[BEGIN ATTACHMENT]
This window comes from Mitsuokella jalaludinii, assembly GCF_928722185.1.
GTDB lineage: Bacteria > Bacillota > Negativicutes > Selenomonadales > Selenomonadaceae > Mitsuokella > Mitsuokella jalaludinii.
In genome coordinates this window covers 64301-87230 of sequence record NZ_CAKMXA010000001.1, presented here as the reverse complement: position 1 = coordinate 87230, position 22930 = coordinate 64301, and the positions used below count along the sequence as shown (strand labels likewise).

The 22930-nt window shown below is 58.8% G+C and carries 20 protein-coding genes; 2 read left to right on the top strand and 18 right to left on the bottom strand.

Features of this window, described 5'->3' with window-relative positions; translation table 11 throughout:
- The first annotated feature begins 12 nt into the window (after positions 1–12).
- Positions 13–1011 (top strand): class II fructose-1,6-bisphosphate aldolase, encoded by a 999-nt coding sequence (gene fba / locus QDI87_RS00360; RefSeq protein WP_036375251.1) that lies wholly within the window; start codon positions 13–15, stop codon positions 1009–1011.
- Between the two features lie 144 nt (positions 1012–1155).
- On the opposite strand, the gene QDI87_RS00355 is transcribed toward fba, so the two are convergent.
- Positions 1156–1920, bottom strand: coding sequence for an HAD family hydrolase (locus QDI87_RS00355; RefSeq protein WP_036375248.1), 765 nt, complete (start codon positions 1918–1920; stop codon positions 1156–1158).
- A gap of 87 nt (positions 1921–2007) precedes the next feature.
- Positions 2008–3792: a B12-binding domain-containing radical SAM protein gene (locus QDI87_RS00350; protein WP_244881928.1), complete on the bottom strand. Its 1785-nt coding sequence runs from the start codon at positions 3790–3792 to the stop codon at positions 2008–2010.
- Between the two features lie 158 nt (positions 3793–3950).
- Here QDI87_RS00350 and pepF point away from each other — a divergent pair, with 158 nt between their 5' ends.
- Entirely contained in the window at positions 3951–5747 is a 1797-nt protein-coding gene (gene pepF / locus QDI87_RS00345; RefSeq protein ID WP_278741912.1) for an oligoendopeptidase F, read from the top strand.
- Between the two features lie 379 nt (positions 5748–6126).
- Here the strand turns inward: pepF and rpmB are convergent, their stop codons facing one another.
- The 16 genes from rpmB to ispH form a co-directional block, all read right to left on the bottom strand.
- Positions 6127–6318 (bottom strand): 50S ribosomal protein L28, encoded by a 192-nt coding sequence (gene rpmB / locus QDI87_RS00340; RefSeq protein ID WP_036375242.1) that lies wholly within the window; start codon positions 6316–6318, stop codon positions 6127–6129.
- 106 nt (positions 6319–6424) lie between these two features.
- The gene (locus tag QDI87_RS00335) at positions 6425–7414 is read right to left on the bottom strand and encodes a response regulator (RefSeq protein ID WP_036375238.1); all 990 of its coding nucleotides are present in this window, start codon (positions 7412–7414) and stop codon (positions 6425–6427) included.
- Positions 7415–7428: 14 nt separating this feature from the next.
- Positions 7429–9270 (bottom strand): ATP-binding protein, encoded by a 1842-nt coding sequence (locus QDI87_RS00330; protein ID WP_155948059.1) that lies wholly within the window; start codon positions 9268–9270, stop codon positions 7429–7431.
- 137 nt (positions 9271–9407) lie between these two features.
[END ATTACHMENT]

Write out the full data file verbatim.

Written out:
This window comes from Mitsuokella jalaludinii, assembly GCF_928722185.1.
GTDB lineage: Bacteria > Bacillota > Negativicutes > Selenomonadales > Selenomonadaceae > Mitsuokella > Mitsuokella jalaludinii.
In genome coordinates this window covers 64301-87230 of sequence record NZ_CAKMXA010000001.1, presented here as the reverse complement: position 1 = coordinate 87230, position 22930 = coordinate 64301, and the positions used below count along the sequence as shown (strand labels likewise).

The 22930-nt window shown below is 58.8% G+C and carries 20 protein-coding genes; 2 read left to right on the top strand and 18 right to left on the bottom strand.

Features of this window, described 5'->3' with window-relative positions; translation table 11 throughout:
- The first annotated feature begins 12 nt into the window (after positions 1–12).
- Positions 13–1011 (top strand): class II fructose-1,6-bisphosphate aldolase, encoded by a 999-nt coding sequence (gene fba / locus QDI87_RS00360; RefSeq protein WP_036375251.1) that lies wholly within the window; start codon positions 13–15, stop codon positions 1009–1011.
- Between the two features lie 144 nt (positions 1012–1155).
- On the opposite strand, the gene QDI87_RS00355 is transcribed toward fba, so the two are convergent.
- Positions 1156–1920, bottom strand: coding sequence for an HAD family hydrolase (locus QDI87_RS00355; RefSeq protein WP_036375248.1), 765 nt, complete (start codon positions 1918–1920; stop codon positions 1156–1158).
- A gap of 87 nt (positions 1921–2007) precedes the next feature.
- Positions 2008–3792: a B12-binding domain-containing radical SAM protein gene (locus QDI87_RS00350; protein WP_244881928.1), complete on the bottom strand. Its 1785-nt coding sequence runs from the start codon at positions 3790–3792 to the stop codon at positions 2008–2010.
- Between the two features lie 158 nt (positions 3793–3950).
- Here QDI87_RS00350 and pepF point away from each other — a divergent pair, with 158 nt between their 5' ends.
- Entirely contained in the window at positions 3951–5747 is a 1797-nt protein-coding gene (gene pepF / locus QDI87_RS00345; RefSeq protein ID WP_278741912.1) for an oligoendopeptidase F, read from the top strand.
- Between the two features lie 379 nt (positions 5748–6126).
- Here the strand turns inward: pepF and rpmB are convergent, their stop codons facing one another.
- The 16 genes from rpmB to ispH form a co-directional block, all read right to left on the bottom strand.
- Positions 6127–6318 (bottom strand): 50S ribosomal protein L28, encoded by a 192-nt coding sequence (gene rpmB / locus QDI87_RS00340; RefSeq protein ID WP_036375242.1) that lies wholly within the window; start codon positions 6316–6318, stop codon positions 6127–6129.
- 106 nt (positions 6319–6424) lie between these two features.
- The gene (locus tag QDI87_RS00335) at positions 6425–7414 is read right to left on the bottom strand and encodes a response regulator (RefSeq protein ID WP_036375238.1); all 990 of its coding nucleotides are present in this window, start codon (positions 7412–7414) and stop codon (positions 6425–6427) included.
- Positions 7415–7428: 14 nt separating this feature from the next.
- Positions 7429–9270 (bottom strand): ATP-binding protein, encoded by a 1842-nt coding sequence (locus QDI87_RS00330; protein ID WP_155948059.1) that lies wholly within the window; start codon positions 9268–9270, stop codon positions 7429–7431.
- 137 nt (positions 9271–9407) lie between these two features.